On Wednesday, January 26, I ran 10 kilometers through a forest in Kaptagat, Kenya, with Eliud Kipchoge, a few of his friends, and some of the scientists from Nikes Breaking2 project. It was 4 pm and still blazing hot. We were at 8,000 feet of altitude. The atmosphere was jovial. Philemon Rono, a relentlessly cheerful athlete known to his friends as askari kidogu—Small Police—cracked jokes at my expense for at least the first 20 minutes. To be sure, little could have been funnier than me, a very hot 6-foot-5 British man, sweating next to Rono, 5 feet 31/2 inches of pure runner.
All of a sudden, our curious-looking gang went quiet. Having lost a couple of hard-breathing scientists on the way out, casualties to the altitude, we turned around at halfway. For a brief period, with the sun muffled by an avenue of dense trees, nobody in the group said a thing. The pace gently increased from around 5 minutes per kilometer to a little north of 4:40 per kilometer. All you could hear was the hi-hat beat of sneakers on dust and the straining bellows of an outsized mzungu attempting to hang with the Olympic marathon champion.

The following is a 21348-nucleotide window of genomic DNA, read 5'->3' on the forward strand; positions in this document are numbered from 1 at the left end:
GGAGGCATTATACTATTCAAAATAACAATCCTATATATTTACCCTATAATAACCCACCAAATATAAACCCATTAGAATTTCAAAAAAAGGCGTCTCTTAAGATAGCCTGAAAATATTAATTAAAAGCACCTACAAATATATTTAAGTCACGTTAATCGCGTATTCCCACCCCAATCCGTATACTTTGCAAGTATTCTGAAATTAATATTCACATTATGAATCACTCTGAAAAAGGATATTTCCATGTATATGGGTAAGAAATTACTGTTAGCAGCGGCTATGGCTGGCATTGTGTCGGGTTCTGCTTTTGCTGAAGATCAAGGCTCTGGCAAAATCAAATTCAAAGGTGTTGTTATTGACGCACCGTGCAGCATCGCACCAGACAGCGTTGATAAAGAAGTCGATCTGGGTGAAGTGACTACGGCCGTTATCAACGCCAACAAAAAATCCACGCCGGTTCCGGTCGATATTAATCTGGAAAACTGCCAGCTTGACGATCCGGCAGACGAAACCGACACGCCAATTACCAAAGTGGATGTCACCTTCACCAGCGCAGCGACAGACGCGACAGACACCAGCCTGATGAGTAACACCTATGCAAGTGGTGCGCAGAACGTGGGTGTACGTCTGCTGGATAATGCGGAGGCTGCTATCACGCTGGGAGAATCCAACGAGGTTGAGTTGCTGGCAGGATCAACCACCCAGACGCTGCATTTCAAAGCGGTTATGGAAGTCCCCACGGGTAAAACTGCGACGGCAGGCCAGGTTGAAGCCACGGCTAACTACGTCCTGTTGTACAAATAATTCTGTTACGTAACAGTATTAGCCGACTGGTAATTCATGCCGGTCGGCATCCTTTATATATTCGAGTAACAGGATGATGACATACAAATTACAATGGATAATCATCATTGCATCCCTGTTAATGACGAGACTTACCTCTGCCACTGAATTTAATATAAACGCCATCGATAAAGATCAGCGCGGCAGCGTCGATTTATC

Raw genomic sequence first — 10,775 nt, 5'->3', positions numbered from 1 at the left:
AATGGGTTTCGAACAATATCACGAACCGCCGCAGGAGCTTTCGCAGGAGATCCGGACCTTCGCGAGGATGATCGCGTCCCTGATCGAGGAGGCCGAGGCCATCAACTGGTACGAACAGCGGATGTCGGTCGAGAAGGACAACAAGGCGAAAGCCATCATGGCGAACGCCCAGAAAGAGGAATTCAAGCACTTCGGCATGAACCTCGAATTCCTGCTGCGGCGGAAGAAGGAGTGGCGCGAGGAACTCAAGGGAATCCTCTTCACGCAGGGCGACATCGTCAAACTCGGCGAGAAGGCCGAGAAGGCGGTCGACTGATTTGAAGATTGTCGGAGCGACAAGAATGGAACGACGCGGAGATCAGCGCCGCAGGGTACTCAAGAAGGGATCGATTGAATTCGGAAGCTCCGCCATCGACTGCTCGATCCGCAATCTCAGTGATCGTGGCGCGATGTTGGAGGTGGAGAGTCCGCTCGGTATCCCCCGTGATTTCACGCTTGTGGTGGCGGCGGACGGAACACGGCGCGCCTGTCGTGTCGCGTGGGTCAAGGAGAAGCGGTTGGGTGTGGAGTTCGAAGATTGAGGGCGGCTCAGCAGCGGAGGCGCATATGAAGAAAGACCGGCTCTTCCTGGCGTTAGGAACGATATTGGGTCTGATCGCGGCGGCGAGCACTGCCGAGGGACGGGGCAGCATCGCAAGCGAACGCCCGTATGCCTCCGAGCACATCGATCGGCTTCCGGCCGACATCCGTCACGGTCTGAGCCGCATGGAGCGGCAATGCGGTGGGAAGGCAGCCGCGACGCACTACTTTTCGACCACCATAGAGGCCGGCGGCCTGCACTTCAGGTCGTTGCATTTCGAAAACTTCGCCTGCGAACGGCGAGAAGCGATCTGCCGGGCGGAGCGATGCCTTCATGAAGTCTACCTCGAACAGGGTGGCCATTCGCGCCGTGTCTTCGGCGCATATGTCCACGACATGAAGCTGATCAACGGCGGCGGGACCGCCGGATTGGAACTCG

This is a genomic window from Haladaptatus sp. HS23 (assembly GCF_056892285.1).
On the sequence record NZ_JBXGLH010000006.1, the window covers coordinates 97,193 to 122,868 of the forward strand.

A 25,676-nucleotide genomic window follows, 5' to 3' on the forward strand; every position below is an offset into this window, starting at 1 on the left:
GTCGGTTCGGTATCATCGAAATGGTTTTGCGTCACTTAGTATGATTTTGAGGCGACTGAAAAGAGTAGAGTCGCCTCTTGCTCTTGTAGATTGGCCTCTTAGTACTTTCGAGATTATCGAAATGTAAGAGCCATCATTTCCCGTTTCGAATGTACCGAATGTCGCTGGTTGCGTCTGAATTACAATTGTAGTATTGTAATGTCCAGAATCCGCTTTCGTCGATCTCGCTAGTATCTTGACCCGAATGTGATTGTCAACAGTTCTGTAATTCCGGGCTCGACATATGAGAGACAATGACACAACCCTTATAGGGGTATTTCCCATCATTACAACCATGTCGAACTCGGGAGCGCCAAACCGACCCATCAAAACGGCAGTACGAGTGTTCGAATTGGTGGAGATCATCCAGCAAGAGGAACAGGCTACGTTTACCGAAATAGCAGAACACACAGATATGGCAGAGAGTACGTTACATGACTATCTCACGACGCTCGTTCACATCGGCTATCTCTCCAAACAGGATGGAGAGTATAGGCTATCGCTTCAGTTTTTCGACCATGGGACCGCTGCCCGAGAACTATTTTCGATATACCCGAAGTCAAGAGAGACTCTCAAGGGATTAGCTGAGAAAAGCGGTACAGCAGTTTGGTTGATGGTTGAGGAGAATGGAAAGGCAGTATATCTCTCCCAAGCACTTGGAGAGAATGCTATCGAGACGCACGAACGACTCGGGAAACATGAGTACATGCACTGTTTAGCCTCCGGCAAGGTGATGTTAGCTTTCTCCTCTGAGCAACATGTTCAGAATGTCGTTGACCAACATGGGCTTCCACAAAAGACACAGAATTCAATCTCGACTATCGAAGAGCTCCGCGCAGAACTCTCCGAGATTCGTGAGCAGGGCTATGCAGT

It was during this period that I reflected on the happy fact that I was not dead. Kipchoge has run whole marathons almost twice as fast as we were moving at that moment. Why had he chosen not to crank up the pace? Why hadn’t he killed us? Kipchoge is polite to a fault. Was he simply humoring his guests? When we returned to his training camp, another possibility emerged. This was a recovery run, and Kipchoge really does take his recovery runs that slowly. The data the Nike science team analyzed from his GPS watch shows that the kind of run he had done with us was exactly the kind of run he would have done anyway.
The thought remained with me. The previous day, at a dusty athletics track, I’d watched Kipchoge and his training group run 12 repetitions of 1,200 meters at roughly world-record pace for the marathon. (Kipchoge later told me it was an 80 percent session—hard but not crazy.) The day after our jog in Kaptagat, I’d watch the same group scorch 40 kilometers—or 25 miles, nearly a whole marathon—in 2 hours, 17 minutes. That, too, was real work. But on Wednesday in between two intense days, Kipchoge had ambled his way to 20 easy kilometers, jogging in the morning and evening. Meanwhile, at his camp—a simple plot next to fields with cows, containing two tin-roofed bungalows, with no running water and long-drop toilets—he and his friends had spent their non-running time performing chores, listening to the radio, sleeping, and drinking gallons of sweet, milky tea.
I knew Kipchoge was fast. I didn’t understand how slow he could be. This, I thought, might be a moment to learn something.
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